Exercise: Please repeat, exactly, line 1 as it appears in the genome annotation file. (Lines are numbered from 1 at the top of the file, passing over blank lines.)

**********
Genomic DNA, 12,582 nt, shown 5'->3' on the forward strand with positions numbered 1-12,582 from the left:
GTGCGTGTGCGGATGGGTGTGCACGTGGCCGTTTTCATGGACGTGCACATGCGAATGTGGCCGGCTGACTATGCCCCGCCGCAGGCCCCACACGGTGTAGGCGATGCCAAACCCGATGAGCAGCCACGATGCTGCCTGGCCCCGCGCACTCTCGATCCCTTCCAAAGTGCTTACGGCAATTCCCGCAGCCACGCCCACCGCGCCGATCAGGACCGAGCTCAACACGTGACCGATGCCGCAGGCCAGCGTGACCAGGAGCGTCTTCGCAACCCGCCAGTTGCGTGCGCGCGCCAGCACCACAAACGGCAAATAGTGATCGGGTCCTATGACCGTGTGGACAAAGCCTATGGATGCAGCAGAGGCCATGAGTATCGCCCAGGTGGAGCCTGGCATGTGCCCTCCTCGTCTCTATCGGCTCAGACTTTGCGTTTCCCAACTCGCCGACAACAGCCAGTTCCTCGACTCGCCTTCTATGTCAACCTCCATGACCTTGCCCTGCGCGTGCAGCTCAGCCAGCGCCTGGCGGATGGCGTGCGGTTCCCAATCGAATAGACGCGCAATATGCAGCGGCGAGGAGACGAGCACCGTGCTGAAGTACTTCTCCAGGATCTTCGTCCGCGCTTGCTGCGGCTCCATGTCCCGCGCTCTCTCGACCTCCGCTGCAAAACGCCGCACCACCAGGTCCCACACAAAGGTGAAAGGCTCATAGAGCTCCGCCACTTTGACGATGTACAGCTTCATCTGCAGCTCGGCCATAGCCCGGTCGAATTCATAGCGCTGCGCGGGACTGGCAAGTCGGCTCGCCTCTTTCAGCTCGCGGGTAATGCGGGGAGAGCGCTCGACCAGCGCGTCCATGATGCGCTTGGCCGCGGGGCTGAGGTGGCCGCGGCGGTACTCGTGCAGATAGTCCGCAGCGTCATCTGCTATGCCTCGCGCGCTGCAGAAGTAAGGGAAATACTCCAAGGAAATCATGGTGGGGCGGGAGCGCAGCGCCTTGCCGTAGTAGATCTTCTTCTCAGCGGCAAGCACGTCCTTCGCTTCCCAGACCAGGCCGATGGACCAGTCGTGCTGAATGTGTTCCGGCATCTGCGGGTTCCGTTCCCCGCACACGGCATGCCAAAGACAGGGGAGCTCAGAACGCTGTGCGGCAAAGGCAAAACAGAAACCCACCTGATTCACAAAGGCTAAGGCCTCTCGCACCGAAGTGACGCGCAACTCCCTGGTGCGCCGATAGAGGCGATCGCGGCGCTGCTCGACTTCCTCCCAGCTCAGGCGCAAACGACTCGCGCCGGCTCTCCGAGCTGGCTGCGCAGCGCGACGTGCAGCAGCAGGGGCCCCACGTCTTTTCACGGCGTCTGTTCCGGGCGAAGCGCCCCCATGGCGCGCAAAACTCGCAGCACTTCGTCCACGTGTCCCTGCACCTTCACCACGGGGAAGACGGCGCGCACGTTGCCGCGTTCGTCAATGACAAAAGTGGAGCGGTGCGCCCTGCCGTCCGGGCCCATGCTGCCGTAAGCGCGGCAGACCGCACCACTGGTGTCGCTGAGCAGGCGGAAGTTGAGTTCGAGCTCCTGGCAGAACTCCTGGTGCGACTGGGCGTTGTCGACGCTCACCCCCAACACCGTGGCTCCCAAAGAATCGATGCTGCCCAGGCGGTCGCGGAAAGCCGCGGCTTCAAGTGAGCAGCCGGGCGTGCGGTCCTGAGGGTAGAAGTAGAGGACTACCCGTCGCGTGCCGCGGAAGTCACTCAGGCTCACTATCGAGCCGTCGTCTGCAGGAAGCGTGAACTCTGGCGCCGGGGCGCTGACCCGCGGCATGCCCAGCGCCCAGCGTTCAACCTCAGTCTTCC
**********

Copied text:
Genomic DNA, 12,582 nt, shown 5'->3' on the forward strand with positions numbered 1-12,582 from the left: